A relationship between PR freelancer and their client that is falling apart is excruciating and expensive for both parties.
If you see the red flags listed below, it’s time to pause and do some repair work before you both burn time, energy and emotional capital on things that aren’t working.
Aside from the human cost of it being a miserable position to be in for all concerned, real value is destroyed in a number of ways (which will almost certainly far outweigh the cost of anticipating and dealing with the problem before it arises).
The critical thing is the costs are to both parties not just the ‘supplier’ of freelance PR services so it’s in the interests of both to protect from these losses.
The financial and non-financial costs of a misfiring relationship between client and PR Freelancer -
- Wasted Effort: Badly briefed or executed work has to be re-done at one or other’s cost
- Quality: Work that leaves the agency is likely to be inferior or followed up with less conviction, affecting its impact
- Ceding Space: Competitors sensing this may capture market share by increasing spend
- Cost of Replacement: A complete breakdown may end the relationship, taking the client out of the promotional sphere for months while a new agency is selected and bedded in
- Value Down the Pan: The intellectual capital built up when the going was good is lost
- Fighting is Expensive: Either side may end up in time consuming and expensive contract disputes
Invest a little to protect a lot – both of you!
Each party should invest a little bit each month in building up the goodwill. Problem solving with trust in the bank is a *lot* easier than starting cold.
It is hard to suggest a percentage of how much time each month should be invested in avoiding this loss of value in the first place, but basic common sense suggests that it should embraced by both parties at the outset and considered as being to the advantage of both, not the job of one party or the other to make all the running.
So what are the six characteristics of a healthy, high performing relationship which aims to create long term value from each party’s strengths?
How would you score your key relationships, whether you are a client marketer/agency owner or the PR freelancer engaged?
- Questions are Welcomed: Do both parties actively encourage the voicing of questions and concerns and regard it not as a sign of weakness or ignorance about the other’s business, but the first step to better understanding?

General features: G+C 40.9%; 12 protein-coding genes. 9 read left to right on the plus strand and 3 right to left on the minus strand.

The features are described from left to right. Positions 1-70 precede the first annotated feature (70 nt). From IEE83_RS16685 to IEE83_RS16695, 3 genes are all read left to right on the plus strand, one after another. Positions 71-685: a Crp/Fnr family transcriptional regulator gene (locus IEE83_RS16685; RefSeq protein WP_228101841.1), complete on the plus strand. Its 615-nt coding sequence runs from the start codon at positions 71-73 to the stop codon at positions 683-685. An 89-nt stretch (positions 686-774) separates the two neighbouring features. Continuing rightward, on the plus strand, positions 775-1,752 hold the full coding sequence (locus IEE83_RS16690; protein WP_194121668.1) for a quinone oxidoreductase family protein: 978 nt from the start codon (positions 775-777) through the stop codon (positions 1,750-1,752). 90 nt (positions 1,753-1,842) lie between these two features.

- Sign-Offs: Decision-making should be clear in three ways: Who needs to be consulted, who gets to make decisions and who should be informed on the outcomes?
- Measures of Success: Do the ways that things are measured give an accurate and complete picture and do they enable decisions to be made about future allocation of resources?
- Intellectual Capital: Do both parties have a clear understanding of each other’s role in being innovative and generating ideas with strategic potential and is this reflected in remuneration?
- Shared View: Do both parties have a common view of the kind of relationship needed to deliver each other’s business goals?
- Processes & Problems: Are there clear processes in place for “back office” parts of the relationship to function and are they adequately separated from impinging on decisions – invoicing, changes of scope or deadline etc. Is there a well understood method of raising issues of either’s non-compliance without it risking the relationship?
The process of hiring a PR Freelancer that we operate is based on the client and freelancer agreeing terms of business and scope of work between them. We are not party to the contract but as many freelancers working through us have observed it can be helpful to have a third party be ‘witness’ to the start of the working relationship and if we can, we will try to be a problem solver.
For more thoughts on how to brief a PR Freelancer see the blog entry linked.